Christmas Town: Chapter 2

Time to be introduced to the requisite Cute Kid in this Christmas story: Nathan Ratchford, son of Joella.

There’s always the question in Christian romances of why each half of the couple is still single.  The untimely death of a beloved first spouse is common, because divorce needs to be handled delicately—considering the number of Christians who consider divorce immoral under almost all circumstances, with possible exceptions for abuse, adultery, and abandonment.

In this case, Joella’s jerk of a husband was the valedictorian of their high school in Christmas Town.  He and Joella married and escaped their one-horse town and went to college, but…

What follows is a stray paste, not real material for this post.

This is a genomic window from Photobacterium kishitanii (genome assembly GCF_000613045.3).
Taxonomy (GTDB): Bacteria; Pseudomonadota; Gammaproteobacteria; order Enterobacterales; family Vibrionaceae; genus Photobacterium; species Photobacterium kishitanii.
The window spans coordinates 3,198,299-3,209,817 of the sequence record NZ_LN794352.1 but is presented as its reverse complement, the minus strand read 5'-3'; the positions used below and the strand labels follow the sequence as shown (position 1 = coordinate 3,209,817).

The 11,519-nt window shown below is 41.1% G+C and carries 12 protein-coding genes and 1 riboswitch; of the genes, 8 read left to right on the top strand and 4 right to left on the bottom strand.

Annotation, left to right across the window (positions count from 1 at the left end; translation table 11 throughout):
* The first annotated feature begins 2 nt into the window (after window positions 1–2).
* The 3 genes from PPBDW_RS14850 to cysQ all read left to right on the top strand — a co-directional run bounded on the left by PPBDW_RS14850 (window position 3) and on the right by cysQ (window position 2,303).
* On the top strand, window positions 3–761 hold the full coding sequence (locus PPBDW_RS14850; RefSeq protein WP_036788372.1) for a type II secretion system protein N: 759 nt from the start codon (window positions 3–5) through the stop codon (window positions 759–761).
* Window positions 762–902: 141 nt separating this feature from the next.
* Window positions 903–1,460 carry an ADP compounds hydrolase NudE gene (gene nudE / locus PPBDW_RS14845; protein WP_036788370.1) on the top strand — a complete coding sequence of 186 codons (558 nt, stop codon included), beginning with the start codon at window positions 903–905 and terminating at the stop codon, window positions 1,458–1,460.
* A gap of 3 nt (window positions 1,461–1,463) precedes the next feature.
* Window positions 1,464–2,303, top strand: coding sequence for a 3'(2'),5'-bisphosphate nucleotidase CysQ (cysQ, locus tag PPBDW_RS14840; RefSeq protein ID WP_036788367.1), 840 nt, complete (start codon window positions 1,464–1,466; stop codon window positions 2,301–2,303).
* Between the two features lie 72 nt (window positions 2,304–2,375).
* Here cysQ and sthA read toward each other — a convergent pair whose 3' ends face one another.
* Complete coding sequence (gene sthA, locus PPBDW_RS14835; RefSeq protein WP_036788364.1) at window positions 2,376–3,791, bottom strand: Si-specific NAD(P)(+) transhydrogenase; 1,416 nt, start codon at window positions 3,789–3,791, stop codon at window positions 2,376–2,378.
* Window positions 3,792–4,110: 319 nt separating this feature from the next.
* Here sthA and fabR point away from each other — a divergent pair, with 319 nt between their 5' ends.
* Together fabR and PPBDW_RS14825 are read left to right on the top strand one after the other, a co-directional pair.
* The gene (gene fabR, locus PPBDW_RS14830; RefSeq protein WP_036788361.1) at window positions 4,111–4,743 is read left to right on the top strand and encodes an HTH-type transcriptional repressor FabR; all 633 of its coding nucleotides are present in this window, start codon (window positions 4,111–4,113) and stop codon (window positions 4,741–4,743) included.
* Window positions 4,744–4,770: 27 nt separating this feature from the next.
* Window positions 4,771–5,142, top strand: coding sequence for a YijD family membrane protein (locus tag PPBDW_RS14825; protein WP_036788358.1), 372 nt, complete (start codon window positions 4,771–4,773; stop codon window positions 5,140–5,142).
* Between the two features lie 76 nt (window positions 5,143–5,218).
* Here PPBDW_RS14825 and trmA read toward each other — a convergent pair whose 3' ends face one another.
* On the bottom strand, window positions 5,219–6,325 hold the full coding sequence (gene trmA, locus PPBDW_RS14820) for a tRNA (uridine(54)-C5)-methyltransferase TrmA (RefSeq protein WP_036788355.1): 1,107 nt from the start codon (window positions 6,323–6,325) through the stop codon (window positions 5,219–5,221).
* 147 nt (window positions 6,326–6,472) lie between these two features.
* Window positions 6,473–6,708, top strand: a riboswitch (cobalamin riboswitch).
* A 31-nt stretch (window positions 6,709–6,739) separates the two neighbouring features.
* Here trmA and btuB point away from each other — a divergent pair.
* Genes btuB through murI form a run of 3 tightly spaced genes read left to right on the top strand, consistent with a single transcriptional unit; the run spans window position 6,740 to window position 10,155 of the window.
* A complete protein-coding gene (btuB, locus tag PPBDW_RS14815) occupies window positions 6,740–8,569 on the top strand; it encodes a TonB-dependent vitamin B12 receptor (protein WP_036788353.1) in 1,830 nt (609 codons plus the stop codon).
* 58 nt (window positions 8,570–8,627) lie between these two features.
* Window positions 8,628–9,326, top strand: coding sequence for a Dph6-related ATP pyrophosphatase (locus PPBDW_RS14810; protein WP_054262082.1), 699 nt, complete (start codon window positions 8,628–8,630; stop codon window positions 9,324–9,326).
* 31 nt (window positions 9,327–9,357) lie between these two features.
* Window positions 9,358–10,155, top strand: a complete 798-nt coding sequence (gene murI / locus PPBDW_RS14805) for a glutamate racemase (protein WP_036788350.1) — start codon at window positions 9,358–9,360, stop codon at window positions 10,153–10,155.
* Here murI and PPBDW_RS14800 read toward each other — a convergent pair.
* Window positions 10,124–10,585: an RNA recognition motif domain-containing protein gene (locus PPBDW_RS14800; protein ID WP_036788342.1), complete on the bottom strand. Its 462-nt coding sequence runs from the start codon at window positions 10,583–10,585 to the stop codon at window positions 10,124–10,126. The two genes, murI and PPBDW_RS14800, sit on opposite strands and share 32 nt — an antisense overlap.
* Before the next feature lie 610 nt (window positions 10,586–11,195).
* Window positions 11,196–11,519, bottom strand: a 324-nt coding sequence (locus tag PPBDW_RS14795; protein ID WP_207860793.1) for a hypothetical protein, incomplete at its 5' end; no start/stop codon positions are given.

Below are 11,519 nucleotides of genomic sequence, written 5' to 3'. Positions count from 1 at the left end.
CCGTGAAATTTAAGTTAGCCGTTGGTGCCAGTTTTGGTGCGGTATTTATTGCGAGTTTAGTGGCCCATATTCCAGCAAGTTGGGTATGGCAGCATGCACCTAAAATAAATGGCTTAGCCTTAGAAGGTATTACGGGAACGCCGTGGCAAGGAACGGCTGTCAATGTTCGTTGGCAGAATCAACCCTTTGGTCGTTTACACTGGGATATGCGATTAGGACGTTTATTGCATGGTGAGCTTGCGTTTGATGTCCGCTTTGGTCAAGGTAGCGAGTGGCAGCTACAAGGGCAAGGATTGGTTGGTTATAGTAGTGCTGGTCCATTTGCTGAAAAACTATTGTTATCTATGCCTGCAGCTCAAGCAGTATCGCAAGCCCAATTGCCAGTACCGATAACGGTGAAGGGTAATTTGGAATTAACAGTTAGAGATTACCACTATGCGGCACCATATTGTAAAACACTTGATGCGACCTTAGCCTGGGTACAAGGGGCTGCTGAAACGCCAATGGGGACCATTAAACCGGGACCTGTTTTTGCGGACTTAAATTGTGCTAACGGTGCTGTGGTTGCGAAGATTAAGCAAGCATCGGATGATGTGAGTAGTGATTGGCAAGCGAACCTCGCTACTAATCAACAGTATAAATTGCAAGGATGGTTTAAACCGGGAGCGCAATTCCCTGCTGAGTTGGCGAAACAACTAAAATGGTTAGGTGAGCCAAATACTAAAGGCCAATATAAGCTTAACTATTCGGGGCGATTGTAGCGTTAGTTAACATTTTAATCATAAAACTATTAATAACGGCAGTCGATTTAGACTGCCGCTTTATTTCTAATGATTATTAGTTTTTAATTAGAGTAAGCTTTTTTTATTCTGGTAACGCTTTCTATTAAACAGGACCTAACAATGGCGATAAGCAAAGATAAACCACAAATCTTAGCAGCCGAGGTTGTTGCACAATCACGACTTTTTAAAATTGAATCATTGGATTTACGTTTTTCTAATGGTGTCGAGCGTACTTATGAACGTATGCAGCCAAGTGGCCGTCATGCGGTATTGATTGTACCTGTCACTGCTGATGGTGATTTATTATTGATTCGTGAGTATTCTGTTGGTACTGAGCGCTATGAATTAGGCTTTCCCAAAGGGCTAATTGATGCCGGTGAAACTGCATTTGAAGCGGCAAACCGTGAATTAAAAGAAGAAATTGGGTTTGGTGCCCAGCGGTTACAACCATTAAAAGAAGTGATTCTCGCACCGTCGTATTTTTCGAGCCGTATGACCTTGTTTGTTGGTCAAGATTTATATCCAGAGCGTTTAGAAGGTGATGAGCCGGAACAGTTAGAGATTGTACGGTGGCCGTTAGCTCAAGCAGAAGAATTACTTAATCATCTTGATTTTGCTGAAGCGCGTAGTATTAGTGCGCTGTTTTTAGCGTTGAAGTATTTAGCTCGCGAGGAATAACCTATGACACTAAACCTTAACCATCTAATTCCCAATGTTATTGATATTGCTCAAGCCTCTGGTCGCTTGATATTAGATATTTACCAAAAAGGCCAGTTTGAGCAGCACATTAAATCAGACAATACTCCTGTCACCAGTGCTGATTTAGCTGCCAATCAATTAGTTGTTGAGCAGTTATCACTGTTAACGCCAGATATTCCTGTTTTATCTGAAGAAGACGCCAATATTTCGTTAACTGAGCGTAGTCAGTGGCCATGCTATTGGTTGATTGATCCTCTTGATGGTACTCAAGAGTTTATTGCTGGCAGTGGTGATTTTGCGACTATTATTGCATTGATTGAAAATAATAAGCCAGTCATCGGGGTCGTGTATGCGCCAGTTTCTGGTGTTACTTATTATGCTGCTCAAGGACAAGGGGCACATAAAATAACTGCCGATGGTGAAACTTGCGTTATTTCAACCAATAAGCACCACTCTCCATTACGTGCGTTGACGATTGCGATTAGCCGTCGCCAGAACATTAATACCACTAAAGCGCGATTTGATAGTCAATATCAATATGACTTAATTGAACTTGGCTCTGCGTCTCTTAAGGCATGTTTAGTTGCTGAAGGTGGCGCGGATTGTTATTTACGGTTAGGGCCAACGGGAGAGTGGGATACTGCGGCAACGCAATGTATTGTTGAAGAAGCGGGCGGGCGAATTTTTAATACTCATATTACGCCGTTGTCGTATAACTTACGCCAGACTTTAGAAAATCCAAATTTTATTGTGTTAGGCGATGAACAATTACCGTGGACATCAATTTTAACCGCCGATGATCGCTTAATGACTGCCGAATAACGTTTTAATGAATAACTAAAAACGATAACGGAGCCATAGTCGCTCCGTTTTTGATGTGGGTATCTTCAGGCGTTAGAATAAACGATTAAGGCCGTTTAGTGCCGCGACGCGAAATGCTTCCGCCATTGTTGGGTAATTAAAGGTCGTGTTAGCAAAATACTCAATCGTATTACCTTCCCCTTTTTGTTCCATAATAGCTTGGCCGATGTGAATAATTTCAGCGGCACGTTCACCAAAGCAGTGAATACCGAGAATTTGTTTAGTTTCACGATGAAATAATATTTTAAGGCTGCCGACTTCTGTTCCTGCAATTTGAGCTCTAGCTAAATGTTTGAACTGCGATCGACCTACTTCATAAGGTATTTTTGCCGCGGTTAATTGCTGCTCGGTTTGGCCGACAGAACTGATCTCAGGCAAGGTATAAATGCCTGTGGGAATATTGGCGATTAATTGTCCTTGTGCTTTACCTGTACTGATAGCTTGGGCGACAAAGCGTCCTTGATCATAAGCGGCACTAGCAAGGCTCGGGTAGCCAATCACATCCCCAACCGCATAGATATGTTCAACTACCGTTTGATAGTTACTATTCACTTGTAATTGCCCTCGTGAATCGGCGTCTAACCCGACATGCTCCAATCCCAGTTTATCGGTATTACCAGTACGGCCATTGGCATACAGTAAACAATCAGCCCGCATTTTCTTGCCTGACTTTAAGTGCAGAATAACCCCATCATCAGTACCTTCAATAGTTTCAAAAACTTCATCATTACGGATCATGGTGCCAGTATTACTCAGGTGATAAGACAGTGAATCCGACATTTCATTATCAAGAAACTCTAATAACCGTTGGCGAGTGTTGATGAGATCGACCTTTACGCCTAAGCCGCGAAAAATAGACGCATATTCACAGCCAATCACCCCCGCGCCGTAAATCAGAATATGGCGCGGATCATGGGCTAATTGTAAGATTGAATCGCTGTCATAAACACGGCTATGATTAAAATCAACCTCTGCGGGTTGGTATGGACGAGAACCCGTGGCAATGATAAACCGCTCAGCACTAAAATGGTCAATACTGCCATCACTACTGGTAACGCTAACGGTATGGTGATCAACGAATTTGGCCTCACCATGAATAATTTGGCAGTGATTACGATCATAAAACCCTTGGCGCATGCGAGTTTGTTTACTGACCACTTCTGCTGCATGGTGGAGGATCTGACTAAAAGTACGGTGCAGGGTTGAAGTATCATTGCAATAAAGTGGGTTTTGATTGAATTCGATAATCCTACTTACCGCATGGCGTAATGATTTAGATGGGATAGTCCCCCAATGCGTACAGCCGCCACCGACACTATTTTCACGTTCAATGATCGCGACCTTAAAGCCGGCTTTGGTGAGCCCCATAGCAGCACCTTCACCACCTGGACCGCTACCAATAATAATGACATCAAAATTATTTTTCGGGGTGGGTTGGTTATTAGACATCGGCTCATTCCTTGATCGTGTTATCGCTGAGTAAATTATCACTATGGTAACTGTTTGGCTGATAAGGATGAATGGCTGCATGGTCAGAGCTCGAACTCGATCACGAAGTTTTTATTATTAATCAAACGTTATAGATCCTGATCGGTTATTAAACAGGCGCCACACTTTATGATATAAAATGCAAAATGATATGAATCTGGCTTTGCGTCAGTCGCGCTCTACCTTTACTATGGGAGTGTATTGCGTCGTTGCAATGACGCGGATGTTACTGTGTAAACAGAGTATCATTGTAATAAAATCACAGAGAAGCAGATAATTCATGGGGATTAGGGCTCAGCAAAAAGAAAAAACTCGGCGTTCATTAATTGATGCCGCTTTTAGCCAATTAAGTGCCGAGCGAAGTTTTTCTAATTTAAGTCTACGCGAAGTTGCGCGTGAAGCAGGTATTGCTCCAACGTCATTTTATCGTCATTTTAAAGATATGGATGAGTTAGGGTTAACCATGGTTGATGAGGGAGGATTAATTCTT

…two years later, Nathan was born and college put on hold for the more important job of motherhood.  But Andy [her husband] stuck with it, graduated with Joella’s help and took a promising job with a major bank.  Not long after, Andy told Joella his lawyer would be in touch.  She didn’t fit his plan any longer.

So, abandonment.  And Nathan is none too happy about never seeing his dad.  This is the e-mail he composes in his head, but never sends:

Dear Deadbeat Dad,

In case it has slipped your busy, important mind, you have a son, aged seven years and eight-point-two months, who is growing up without the bare essentials—a computer, a pair of purple-and-teal high-top sneakers, or even one measly ticket to a Charlotte Hornets home game.

Yours truly,
Nathan the Half Orphan